The 2020 Nucleic Acids Research database issue features papers from NCBI staff on GenBank, ClinVar and more. These papers are also available on PubMed. To read an article, click on the PMID number listed below.
“Database resources of the National Center for Biotechnology Information”
by Eric W Sayers, Jeff Beck, J Rodney Brister, Evan E Bolton, Kathi Canese et al. (PMID: 31602479)
The National Center for Biotechnology Information (NCBI) provides a large suite of online resources for biological information and data, including the GenBank® nucleic acid sequence database and the PubMed database of citations and abstracts published in life science journals. The Entrez system provides search and retrieval operations for most of these data from 38 distinct databases. This article provides a brief overview of the NCBI Entrez system of databases, followed by a summary of resources that were either introduced or significantly updated in the past year, including PubMed, PMC, Bookshelf, BLAST databases and more!
by Eric W Sayers, Mark Cavanaugh, Karen Clark, James Ostell, Kim D Pruitt, and Ilene Karsch-Mizrachi (PMID: 31665464)
GenBank® is a comprehensive database that contains over 1.6 billion publicly available nucleotide sequences for 450,000 formally described species. Complete bimonthly releases and daily updates of the GenBank database are available by FTP. This paper describes the recent updates to GenBank®, including a new version of Genome Workbench that supports GenBank® submissions, new submission wizards for viral genomes, enhancements to BankIt and improved handling of taxonomy for sequences from pathogens.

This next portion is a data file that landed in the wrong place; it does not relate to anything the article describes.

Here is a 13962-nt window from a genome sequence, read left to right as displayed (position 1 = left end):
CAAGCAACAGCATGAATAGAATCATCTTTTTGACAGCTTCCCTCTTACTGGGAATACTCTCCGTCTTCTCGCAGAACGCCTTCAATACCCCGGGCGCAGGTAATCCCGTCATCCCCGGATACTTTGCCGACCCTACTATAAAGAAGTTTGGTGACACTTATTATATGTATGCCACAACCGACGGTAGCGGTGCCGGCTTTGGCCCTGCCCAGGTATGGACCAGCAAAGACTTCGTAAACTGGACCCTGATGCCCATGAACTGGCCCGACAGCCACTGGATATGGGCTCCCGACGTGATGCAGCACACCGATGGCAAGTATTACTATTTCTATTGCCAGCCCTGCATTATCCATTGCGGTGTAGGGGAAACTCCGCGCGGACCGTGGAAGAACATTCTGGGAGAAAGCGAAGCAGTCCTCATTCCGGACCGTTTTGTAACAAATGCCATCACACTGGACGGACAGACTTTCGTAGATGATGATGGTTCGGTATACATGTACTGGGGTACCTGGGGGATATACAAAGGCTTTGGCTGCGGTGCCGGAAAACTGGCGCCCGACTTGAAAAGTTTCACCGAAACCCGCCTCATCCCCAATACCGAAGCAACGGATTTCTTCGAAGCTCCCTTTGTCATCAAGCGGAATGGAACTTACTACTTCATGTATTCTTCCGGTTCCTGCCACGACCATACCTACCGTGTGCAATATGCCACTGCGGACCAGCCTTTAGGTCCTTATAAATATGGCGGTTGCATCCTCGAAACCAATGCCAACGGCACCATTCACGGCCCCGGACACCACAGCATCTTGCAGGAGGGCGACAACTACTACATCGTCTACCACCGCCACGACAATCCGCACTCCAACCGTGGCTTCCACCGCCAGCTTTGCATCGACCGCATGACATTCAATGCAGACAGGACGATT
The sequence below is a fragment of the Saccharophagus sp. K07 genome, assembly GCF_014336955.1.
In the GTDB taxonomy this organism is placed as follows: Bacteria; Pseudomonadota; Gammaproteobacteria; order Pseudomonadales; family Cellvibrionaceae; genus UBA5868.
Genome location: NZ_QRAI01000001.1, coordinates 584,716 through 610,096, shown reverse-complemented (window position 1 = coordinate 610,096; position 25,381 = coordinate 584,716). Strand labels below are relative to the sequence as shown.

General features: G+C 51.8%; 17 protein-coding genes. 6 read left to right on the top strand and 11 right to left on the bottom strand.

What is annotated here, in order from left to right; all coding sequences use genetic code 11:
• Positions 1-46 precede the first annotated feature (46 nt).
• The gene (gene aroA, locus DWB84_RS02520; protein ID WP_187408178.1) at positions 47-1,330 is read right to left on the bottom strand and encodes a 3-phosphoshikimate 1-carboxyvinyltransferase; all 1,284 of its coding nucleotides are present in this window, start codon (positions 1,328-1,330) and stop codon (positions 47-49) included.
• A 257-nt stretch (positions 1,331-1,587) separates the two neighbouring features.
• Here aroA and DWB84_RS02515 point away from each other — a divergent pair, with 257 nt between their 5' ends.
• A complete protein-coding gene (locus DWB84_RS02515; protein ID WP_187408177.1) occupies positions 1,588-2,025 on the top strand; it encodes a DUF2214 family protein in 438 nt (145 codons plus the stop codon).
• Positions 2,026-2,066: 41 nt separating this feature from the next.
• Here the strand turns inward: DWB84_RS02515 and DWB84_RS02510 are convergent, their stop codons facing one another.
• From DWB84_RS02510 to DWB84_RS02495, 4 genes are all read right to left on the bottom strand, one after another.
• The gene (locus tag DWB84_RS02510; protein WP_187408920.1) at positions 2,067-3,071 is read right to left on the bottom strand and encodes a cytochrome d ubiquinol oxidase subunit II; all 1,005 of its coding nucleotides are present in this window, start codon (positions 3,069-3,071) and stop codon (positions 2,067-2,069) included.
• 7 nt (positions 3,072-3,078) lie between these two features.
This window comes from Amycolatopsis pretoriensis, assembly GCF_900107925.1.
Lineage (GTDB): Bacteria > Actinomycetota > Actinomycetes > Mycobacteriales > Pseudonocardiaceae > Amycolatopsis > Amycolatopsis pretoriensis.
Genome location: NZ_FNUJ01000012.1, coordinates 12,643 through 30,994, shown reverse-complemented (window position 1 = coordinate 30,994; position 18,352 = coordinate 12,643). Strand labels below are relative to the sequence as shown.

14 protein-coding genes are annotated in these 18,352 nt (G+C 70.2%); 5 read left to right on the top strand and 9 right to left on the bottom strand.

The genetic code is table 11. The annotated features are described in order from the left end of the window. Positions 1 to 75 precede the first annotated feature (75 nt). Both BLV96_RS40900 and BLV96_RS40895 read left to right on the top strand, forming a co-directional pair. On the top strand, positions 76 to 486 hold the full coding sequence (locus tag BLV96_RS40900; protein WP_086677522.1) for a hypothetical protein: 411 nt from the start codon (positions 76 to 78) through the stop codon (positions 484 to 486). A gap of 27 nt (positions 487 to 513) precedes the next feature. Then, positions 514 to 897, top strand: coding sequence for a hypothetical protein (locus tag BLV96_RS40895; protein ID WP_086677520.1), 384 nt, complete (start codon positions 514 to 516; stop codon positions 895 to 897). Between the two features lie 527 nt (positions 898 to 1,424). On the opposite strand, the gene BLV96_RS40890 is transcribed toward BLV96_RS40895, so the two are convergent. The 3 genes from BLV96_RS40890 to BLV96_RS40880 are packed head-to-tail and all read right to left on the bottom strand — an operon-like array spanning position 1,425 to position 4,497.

“CDD/SPARCLE: the conserved domain database in 2020”
by Shennan Lu, Jiyao Wang, Farideh Chitsaz, Myra K Derbyshire, Renata C Geer et al. (PMID: 31777944)
As NLM’s Conserved Domain Database (CDD) enters its 20th year of operations as a publicly available resource, CDD curation staff continues to develop hierarchical classifications of widely distributed protein domain families, and to record conserved sites associated with molecular function, so that they can be mapped onto user queries in support of hypothesis-driven biomolecular research. CDD offers both an archive of pre-computed domain annotations as well as live search services for both single protein or nucleotide queries and larger sets of protein query sequences. CDD staff has continued to characterize protein families via conserved domain architectures and has built up a significant corpus of curated domain architectures in support of naming bacterial proteins in RefSeq, available via SPARCLE, the Subfamily Protein Architecture Labeling Engine.
“ClinVar: improvements to accessing data”
by Melissa J Landrum, Shanmuga Chitipiralla, Garth R Brown, Chao Chen, Baoshan Gu et al. (PMID: 29165669)
ClinVar is a freely available, public archive of human genetic variants and interpretations of their relationships to diseases and other conditions, maintained at the National Institutes of Health (NIH). This article describes updates to the ClinVar website and E-utilities.